If pouring time and effort into floor care isn’t your idea of a good time, then linoleum and vinyl flooring will definitely appeal to you.
Practicing just a few basic tips will keep your floors looking great over their expected lifetime – 10 or more years for basic vinyl, 25 or more years for luxury vinyl tile (LVT) and as many as 40 years for linoleum.
Daily Care of Vinyl and Linoleum Flooring
It’s pretty simple. Debris such as dirt, sand, sugar and flour act like sandpaper on the wear layer of your flooring, scuffing the surface and dulling the shine. For prevention:
- Trade shoes for socks or soft slippers indoors
- Sweep or vacuum the floor every few days or as needed, though do not use a vacuum with a rotating brush
- When you see dirt on the flooring, clean it up immediately
- Use lukewarm water and a sponge or soft mop to remove dirt that has adhered to the flooring
- Never use harsh chemicals or scrubbing agents, even “mild” ones like soft scrub products
- There is no need to wax your vinyl flooring
- Avoid mop and shine products because they’ll dull your flooring
- Cleaner formulated for linoleum along with a damp mop can be used on linoleum but not on vinyl
- When mopping floors, change your water frequently to avoid mopping with dirty, gritty water
- Put pads on the feet of any furniture including chairs to help prevent marks and gouges in the flooring
- Avoid dragging heavy objects over the floor, or at least put the object on a blanket to slide it across the floor
Additional Care Tips for Vinyl Flooring
Just a few more vinyl flooring maintenance tips will help you handle any issues that arise.
- If a seam or edge comes loose, keep the area clean until it can be repaired because dirt hinders glue adhesion (see our repair guide for details).
- The same principle holds for flooring that is cut or gouged.
- Only use floor mats designed for placement on vinyl, since others can cause discoloration of the flooring.
- If you use mats, keep them dirt-free as much as possible and get dirt out from under them to avoid the “sandpaper” effect that will scuff and cloud the surface.
- Vinyl flooring should be replaced when it has noticeably lost its shine, has more deep, discolored scratches than you care to look at or when it has lost its appeal to you.
Additional Care Tips for Linoleum Flooring
The care and maintenance of linoleum flooring is a bit more involved. These linoleum maintenance tips are important.
- If a seam or edge comes loose, keep the area clean so that the glue will adhere well during the repair.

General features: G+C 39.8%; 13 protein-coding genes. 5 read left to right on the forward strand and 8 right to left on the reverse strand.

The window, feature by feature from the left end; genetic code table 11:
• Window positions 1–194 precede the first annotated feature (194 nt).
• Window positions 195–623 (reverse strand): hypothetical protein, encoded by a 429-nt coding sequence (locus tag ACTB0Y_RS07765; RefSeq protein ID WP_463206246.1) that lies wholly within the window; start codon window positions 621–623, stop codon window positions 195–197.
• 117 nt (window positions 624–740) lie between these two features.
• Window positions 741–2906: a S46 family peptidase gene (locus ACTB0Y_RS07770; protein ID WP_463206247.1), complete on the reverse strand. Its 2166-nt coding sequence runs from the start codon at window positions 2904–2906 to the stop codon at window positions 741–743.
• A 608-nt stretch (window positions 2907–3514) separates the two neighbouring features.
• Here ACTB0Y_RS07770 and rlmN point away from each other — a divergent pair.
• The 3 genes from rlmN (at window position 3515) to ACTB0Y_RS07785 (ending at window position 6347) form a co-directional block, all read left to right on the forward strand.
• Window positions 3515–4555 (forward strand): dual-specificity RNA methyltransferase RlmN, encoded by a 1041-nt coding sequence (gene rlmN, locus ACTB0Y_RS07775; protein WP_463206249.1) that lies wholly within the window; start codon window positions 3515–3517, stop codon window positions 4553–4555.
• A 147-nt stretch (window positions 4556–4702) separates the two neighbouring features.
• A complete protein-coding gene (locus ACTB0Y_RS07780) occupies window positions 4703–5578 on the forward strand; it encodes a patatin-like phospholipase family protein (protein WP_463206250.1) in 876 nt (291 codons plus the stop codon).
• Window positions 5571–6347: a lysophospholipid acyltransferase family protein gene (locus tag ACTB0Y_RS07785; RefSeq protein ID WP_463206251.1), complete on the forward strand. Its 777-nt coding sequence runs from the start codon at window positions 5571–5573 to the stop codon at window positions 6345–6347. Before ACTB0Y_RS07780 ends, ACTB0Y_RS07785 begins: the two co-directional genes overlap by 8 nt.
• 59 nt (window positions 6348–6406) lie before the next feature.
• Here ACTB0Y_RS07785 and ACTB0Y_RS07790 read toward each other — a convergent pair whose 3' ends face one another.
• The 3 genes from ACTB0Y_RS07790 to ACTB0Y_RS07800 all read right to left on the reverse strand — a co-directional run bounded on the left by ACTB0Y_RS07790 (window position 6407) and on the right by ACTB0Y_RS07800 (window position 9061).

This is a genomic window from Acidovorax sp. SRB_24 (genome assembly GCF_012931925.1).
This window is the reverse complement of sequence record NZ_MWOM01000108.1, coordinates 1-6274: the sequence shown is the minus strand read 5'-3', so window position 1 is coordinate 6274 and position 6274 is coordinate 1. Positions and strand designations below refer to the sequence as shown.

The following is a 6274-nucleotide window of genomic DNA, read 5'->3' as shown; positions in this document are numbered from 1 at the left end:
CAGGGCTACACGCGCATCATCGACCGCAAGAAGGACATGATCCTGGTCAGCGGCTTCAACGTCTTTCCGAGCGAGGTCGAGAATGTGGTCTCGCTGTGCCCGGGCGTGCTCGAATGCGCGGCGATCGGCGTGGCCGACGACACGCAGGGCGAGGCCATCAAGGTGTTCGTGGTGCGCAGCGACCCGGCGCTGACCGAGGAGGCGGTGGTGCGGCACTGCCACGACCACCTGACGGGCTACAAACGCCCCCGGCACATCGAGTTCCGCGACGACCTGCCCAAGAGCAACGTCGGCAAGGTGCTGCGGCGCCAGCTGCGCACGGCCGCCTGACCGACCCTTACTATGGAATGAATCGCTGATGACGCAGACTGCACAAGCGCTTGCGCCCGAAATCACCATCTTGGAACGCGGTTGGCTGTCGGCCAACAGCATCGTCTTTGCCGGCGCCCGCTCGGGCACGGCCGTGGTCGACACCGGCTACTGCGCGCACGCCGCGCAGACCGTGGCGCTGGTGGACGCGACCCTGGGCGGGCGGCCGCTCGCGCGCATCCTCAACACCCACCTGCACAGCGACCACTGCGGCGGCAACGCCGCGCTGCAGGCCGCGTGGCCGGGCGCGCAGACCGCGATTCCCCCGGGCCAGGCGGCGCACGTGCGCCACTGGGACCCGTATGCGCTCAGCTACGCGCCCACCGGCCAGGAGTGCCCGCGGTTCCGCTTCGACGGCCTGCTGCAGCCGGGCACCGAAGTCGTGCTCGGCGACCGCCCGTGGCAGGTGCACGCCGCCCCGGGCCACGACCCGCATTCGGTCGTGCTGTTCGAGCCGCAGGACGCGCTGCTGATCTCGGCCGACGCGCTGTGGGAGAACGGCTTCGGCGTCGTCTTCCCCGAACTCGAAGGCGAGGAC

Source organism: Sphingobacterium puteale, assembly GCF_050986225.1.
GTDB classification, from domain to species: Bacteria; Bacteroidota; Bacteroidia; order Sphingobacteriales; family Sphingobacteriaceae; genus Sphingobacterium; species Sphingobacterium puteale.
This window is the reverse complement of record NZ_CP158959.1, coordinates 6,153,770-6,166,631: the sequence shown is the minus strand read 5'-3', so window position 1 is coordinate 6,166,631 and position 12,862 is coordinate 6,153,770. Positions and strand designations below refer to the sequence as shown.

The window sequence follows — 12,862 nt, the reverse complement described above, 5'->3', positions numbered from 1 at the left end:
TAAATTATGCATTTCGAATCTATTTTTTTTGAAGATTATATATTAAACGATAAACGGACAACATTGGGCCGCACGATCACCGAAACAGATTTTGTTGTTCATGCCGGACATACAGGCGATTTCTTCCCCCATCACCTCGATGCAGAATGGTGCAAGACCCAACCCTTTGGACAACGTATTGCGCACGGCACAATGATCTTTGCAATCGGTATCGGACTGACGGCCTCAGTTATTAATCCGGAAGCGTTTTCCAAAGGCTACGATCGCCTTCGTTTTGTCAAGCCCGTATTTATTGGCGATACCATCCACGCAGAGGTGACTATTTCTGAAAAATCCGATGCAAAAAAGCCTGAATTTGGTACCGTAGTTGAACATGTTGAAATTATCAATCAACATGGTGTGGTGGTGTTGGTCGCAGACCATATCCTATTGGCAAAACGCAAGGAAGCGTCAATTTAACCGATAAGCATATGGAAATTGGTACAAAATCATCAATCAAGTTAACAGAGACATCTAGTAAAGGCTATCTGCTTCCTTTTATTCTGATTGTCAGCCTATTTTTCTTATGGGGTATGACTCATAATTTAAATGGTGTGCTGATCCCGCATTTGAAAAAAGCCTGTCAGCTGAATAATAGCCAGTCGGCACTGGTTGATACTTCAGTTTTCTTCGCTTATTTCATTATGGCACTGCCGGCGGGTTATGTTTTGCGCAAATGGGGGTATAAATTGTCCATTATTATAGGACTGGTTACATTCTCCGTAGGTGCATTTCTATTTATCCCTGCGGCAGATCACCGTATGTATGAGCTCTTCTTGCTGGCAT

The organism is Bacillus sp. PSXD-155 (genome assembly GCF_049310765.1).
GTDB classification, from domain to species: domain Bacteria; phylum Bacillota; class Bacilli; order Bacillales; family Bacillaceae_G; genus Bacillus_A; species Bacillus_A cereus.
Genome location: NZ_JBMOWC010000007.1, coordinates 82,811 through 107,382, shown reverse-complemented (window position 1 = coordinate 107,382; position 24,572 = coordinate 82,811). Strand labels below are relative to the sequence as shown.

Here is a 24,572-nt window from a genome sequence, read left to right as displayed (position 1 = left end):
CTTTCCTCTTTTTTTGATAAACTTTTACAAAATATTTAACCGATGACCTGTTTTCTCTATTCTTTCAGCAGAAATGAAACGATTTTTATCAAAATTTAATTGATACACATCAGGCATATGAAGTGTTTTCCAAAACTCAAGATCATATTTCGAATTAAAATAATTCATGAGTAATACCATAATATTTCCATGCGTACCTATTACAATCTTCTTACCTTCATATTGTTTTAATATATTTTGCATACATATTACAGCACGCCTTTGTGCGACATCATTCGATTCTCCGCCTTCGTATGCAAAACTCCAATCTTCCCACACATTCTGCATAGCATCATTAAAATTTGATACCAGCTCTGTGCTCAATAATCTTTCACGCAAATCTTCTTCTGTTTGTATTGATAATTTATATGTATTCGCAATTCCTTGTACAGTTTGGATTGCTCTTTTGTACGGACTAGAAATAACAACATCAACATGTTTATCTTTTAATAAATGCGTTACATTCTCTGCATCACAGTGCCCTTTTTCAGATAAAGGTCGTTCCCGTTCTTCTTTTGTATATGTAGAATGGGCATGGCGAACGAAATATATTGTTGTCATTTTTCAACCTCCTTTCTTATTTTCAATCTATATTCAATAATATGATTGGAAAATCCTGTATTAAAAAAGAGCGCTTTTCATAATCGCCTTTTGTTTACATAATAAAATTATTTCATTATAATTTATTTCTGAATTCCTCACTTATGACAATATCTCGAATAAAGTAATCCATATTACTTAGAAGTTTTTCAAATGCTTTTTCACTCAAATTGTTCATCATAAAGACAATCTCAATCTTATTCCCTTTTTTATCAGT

- Only use cleaners formulated for linoleum.
- Linoleum requires a polish for continued good looks, but only use one specifically formulated for linoleum and follow the directions closely.
- After some years of standard care, normal cleaning won’t restore the shine, and the floor polish will need to be stripped and re-applied. Only use products designed for the flooring you have, so consult your retailer, installer or the manufacturer’s website for details.
- Linoleum flooring should be replaced when even stripping and polishing doesn’t significantly improve its looks or when you’re ready to move on to something else.
Maintenance and Care FAQ
My linoleum was just installed, and it looks yellow compared with the sample I chose. What’s wrong with it?
The good news is that nothing is wrong, and everything will come right shortly. Mild yellow shading might be present in your linoleum when first installed, and this is a normal phase of the linseed oxidation process. This yellowing fades and disappears when the flooring is exposed to light, especially natural light.
I’ve heard that hot water is not good for vinyl and linoleum. Is there truth in that?
Yes, hot water will cloud the surface of some vinyl and linoleum flooring. Lukewarm is about as warm as water should be for floor care.
How can I sanitize my flooring?
An excellent method for cleaning and disinfecting your flooring is to mix one cup of white vinegar with one gallon of water and use it with a sponge mop to clean floors. Rinse the floor with plain water when finished.
Does my vinyl floor need waxing?
Most vinyl flooring does not require waxing. If you have an old floor and want to wax it as a “last resort” to try to make it shine, go right ahead. Another method for adding a bit of shine to any vinyl floor is to put a cap full of baby oil in the rinse water during cleaning.
Can anything be done about the bad scuff mark on my floor?
It’s possible. Spray WD-40 on a clean towel, and rub it into the scuff mark. Wipe off the excess, and clean the area with a water and vinegar solution. This might help. Jojoba oil works well for this too.
Can I vacuum my vinyl and linoleum floors?
Yes, but not with a vacuum that has a rotating brush. Use suction only with no brushing.
I’ve heard that ammonia is bad for vinyl. Am I right?
Ammonia can make vinyl brittle which can lead to cracking, so yes, avoid ammonia or cleaners with ammonia.
I’ve got a grape juice stain on my vinyl. Can anything be done?
Try making a paste out of water and baking soda. With a soft cloth, rub the paste gently into the stain. This might reduce or remove it. Clean the area thoroughly afterwards to remove any trace of the baking soda.
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